April 14, 2014
For background on this distillery, see this post about my visit.
Lost Spirits, the brainchild of “mad chemist” Bryan Davis, is churning out some new releases after the tragic planned demolition of his eccentric wooden still. Thanks to the kindness of Bryan and Joanne, I was able to sample one of the new efforts: Umami.
Umami is the Japanese term for the ‘fifth’ flavor detectable by human taste receptors (the others being sweet, salty, sour, and bitter). It specifically refers to a class of chemicals known as glutamates, which includes the semi-infamous food additive monosodium glutamate or MSG. These compounds which are prevalent in foods such as soy sauce, tomatoes, seaweed, aged cheeses, and fish, are often described as ‘savory’ or ‘meaty’.
Lost Spirits’ Umami is one of several projects that has resulted from Bryan experimenting with the use of Pacific Ocean water in fermentation. He says (and I don’t even pretend to understand the biochemical interactions at play here) that “…salt changes cell wall structures in yeast, changes the life cycle, changes the budding. Also changes all boiling points, completely alters the entire process.” I can just picture Bryan rubbing his hands together and yelling “It’s Alive!” If you’re curious about salt’s effects on distillation, here’s a good explanation, and also a good read on Umami.
Despite the use of Pacific Ocean seawater in early trials, the actual retail production of Umami uses a sea-salt-and-water brine, not actual (read: teeming with unpredictable life) seawater. Umami is distilled from a mash of domestic malted barley, which Bryan smoked in his homemade smoker with Canadian peat, and fermented with the aforementioned brine. The distillate is then aged in refill French Oak casks that Bryan seasoned with sherry (something he’s done before with previous releases) for “under 4 years” (legalese for he’s not telling how long), and bottled at 59% ABV without coloration or chill filtration.
Note that this malt whisky is a small-batch combination of distillate from both Lost Spirits’ ill-fated wooden pot still, and their new tiny copper pot still.
Nose: Maybe it’s the octopus on the label, but my senses are screaming ‘ocean’ – particularly brine and a dense, meaty seaweed. This isn’t just crispy nori, this is dripping, seawater-soaked seaweed with little pods hanging off of it. While the primary sensation is of tidepools and the feeling of ocean water in your sinuses, there are other layers – a figgy, raspberry jam element, salted caramel, smoked roe, and a core of white miso. This isn’t named Umami for nothing.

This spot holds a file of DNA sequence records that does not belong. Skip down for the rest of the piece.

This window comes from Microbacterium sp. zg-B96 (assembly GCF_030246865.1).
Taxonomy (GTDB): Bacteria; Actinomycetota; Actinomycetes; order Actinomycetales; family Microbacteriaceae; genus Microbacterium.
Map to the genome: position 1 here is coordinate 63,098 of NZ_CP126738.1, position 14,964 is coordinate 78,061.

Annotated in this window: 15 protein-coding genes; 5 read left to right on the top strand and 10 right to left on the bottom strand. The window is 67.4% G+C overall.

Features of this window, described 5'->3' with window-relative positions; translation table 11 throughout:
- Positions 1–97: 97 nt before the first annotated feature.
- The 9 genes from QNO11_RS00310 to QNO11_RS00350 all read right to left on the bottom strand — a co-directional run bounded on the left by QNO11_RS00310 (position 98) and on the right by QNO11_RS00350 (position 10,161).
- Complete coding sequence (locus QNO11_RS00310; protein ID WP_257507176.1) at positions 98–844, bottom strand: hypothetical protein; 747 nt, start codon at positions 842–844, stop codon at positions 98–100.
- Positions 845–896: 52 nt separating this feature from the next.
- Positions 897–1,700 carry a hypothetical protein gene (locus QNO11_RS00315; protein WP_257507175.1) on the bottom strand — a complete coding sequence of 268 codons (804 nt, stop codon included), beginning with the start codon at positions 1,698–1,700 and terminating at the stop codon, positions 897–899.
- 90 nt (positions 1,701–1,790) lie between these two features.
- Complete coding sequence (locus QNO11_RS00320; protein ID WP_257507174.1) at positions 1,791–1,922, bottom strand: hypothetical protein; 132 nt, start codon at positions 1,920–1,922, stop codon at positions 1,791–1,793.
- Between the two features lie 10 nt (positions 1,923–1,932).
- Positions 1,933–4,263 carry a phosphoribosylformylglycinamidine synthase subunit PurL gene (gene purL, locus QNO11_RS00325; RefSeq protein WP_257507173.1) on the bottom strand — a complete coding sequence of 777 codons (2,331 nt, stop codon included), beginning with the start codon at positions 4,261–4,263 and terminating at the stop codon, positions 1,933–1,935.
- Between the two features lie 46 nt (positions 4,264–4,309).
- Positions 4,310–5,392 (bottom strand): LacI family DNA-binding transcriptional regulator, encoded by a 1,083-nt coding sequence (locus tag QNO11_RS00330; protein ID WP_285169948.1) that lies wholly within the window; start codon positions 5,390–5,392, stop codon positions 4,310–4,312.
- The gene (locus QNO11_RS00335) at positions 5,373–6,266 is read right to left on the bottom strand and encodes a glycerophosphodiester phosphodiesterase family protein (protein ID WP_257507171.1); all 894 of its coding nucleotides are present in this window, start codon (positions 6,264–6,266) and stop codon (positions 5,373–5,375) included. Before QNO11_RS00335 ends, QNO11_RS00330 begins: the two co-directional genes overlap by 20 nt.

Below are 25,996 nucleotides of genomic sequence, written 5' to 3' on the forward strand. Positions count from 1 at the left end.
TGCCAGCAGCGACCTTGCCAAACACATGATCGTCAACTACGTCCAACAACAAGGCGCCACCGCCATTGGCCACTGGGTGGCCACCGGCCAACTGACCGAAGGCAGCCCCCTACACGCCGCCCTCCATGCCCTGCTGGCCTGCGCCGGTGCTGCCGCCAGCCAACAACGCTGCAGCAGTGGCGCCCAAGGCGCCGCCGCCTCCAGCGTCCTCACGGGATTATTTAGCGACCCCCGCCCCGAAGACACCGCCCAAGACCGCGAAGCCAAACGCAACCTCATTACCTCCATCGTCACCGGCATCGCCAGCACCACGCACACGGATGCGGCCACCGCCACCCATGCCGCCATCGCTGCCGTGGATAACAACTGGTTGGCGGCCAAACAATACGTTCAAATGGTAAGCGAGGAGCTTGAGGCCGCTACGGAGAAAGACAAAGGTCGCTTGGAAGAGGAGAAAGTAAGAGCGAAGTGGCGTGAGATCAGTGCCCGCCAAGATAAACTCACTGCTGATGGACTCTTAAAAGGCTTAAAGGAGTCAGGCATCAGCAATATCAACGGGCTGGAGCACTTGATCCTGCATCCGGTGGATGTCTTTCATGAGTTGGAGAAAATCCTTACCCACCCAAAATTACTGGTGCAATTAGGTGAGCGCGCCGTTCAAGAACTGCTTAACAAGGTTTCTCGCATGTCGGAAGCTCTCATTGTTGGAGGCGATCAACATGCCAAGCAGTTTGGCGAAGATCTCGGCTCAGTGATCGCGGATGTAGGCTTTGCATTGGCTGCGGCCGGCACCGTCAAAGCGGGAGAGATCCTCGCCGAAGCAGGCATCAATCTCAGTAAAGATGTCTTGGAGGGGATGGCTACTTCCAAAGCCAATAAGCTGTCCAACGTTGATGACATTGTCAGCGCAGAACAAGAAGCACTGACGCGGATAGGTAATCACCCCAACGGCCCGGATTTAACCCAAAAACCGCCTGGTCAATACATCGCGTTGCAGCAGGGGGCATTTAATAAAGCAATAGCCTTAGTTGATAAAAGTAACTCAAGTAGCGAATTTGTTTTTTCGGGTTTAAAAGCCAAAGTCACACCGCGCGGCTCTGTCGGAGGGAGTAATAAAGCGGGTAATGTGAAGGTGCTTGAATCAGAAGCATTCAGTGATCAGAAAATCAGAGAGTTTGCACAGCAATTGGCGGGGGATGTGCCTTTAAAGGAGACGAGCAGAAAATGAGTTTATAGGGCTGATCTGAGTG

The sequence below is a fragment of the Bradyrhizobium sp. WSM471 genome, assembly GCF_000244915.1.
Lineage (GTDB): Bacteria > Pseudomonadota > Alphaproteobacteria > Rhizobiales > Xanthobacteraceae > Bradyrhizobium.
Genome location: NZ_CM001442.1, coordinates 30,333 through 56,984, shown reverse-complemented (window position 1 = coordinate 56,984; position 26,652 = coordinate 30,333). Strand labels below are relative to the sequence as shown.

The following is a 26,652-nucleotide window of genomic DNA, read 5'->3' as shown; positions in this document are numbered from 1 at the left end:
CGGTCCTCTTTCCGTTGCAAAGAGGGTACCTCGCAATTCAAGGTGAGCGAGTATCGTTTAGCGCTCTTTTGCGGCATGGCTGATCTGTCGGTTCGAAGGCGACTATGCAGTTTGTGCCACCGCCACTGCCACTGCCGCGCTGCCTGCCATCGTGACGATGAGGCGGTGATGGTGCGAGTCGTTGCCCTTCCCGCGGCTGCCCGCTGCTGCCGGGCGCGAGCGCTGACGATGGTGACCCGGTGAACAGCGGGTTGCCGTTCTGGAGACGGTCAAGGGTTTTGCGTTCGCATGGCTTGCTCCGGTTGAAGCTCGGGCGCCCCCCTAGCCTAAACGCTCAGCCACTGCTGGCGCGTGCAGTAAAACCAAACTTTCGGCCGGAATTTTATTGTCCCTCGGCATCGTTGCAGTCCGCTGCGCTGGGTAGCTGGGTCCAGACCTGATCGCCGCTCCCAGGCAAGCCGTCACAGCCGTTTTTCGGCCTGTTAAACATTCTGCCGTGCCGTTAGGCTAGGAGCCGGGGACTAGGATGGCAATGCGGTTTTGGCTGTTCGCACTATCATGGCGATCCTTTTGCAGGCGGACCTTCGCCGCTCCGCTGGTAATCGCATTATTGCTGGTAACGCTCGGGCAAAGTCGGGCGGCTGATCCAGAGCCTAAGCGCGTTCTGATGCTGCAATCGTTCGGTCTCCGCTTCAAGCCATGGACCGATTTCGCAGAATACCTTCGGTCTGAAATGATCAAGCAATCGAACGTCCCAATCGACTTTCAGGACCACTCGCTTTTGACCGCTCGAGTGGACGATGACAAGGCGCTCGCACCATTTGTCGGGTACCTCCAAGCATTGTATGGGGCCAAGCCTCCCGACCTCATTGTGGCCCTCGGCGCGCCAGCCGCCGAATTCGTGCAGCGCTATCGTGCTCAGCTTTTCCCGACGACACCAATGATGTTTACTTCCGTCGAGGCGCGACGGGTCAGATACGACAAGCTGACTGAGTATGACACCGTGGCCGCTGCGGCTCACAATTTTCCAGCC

Palate: After a delayed (and intense) tongue burn, the peat really shines through. Driftwood bonfires and clambakes, with a lot of hay and bracken.
Finish: Long. Really long. Some of the sweet notes from the nose return here, along with jalapeno jelly, nutmeg, smoked salt, and a mouth-drying dose of oak tannin. There is, mercifully, no bitterness to speak of. Fades (after a good long while) with dusty dry spices and a touch of creosote.
With Water: A generous dose of water reveals much more peat smoke in the aroma, but seems to smash together all of the ‘layers’ into a bit of a muddle. It makes the tongue burn far easier to handle, though, and brings out a little more caramel sweetness, and maybe some taffy. I suggest giving this a good deep contemplation with your nose before proofing it down.
Overall: This certainly has the hallmarks of Bryan Davis’s work – funky and offbeat, its flavor pairings are just as unlikely (and just as successful) as salt with caramel and bacon with maple syrup. There’s also a bit more refinement here – a step back and an attention to detail that makes Umami, while still challenging, not nearly as wild-eyed and eccentric as previous releases.
You might wonder about the ‘Recommended’ score, below. Lost Spirits is not widely-distributed, so I can’t really call it a “Must Try” – but if you’ve become bored with single-cask peated scotch and want to experience something truly new and different in whisky, this (or any Lost Spirits malt whisky) is a ‘Must Try’ for you. Also, a craft cask-strength whisky with this much depth for $60 is a steal.
I would be remiss if I didn’t emphasize that all of Lost Spirits’ whiskies (and this one is no exception) are very challenging, and not for the unadventurous drinker. If you aren’t fully familiar with cask-strength peated whiskies (such as Laphroaig or Ardbeg), you should really start there before taking these on. Even then, you may need to spend several sessions figuring out all of the craziness within.